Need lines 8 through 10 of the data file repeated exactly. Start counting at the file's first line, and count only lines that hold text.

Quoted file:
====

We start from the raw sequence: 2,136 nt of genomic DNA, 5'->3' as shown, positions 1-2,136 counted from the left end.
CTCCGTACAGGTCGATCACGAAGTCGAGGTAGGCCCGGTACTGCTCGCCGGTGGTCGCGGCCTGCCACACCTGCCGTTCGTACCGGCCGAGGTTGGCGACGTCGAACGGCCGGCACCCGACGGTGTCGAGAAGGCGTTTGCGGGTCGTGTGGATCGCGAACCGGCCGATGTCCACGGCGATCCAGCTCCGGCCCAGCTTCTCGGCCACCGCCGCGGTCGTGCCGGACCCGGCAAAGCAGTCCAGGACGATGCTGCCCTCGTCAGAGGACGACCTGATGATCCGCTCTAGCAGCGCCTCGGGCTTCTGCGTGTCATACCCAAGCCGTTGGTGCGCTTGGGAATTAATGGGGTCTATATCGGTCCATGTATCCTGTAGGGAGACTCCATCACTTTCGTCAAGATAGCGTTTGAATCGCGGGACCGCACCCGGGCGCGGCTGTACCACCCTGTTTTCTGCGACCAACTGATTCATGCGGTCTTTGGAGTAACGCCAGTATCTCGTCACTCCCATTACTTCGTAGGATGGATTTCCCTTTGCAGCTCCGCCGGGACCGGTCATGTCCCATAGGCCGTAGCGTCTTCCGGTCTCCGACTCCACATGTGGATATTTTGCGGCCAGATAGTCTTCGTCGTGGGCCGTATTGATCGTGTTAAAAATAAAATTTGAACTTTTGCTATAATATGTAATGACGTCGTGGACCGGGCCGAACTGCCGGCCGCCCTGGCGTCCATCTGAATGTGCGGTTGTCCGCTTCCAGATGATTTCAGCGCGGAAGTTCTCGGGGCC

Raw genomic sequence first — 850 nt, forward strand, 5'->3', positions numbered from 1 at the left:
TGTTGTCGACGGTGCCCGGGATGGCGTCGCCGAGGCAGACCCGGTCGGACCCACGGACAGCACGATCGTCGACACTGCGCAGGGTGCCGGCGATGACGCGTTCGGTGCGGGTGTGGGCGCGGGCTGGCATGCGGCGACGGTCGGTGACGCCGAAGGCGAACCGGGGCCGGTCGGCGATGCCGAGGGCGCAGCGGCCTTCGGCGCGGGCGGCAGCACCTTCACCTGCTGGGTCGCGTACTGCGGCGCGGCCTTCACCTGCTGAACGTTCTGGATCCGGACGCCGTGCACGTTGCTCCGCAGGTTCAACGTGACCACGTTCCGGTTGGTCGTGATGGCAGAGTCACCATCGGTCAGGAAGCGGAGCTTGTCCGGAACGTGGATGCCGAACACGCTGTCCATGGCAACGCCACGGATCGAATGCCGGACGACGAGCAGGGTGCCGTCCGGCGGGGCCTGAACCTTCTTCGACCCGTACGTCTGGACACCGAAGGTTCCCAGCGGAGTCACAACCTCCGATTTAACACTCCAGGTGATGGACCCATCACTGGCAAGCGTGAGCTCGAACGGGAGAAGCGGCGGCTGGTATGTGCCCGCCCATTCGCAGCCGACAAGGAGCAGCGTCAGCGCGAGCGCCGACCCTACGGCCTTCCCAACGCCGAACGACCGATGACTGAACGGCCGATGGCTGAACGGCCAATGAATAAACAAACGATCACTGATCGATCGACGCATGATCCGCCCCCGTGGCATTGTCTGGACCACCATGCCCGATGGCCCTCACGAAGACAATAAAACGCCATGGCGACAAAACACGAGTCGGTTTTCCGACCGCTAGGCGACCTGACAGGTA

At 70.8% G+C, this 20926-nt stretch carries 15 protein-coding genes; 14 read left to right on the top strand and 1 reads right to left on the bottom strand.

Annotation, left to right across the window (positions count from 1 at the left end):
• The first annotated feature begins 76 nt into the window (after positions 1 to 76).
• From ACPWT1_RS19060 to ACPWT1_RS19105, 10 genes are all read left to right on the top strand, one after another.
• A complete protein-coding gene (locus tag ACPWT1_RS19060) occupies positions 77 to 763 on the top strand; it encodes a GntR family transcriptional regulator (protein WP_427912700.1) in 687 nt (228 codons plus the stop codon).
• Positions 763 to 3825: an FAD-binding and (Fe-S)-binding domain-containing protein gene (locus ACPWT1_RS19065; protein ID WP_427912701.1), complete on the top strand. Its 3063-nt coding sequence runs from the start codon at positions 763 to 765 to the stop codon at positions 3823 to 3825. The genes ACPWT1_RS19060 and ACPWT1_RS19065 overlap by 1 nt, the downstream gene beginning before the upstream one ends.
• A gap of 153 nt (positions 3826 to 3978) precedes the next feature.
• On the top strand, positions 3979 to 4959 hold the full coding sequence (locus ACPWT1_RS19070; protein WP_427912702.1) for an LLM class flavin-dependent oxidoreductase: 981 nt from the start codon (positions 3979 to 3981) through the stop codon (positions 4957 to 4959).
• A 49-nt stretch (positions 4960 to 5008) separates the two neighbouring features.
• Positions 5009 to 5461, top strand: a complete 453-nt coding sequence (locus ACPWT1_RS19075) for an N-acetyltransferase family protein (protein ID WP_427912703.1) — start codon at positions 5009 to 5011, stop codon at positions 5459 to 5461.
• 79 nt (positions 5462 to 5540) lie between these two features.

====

• From ACPWT1_RS19060 to ACPWT1_RS19105, 10 genes are all read left to right on the top strand, one after another.
• A complete protein-coding gene (locus tag ACPWT1_RS19060) occupies positions 77 to 763 on the top strand; it encodes a GntR family transcriptional regulator (protein WP_427912700.1) in 687 nt (228 codons plus the stop codon).
• Positions 763 to 3825: an FAD-binding and (Fe-S)-binding domain-containing protein gene (locus ACPWT1_RS19065; protein ID WP_427912701.1), complete on the top strand. Its 3063-nt coding sequence runs from the start codon at positions 763 to 765 to the stop codon at positions 3823 to 3825. The genes ACPWT1_RS19060 and ACPWT1_RS19065 overlap by 1 nt, the downstream gene beginning before the upstream one ends.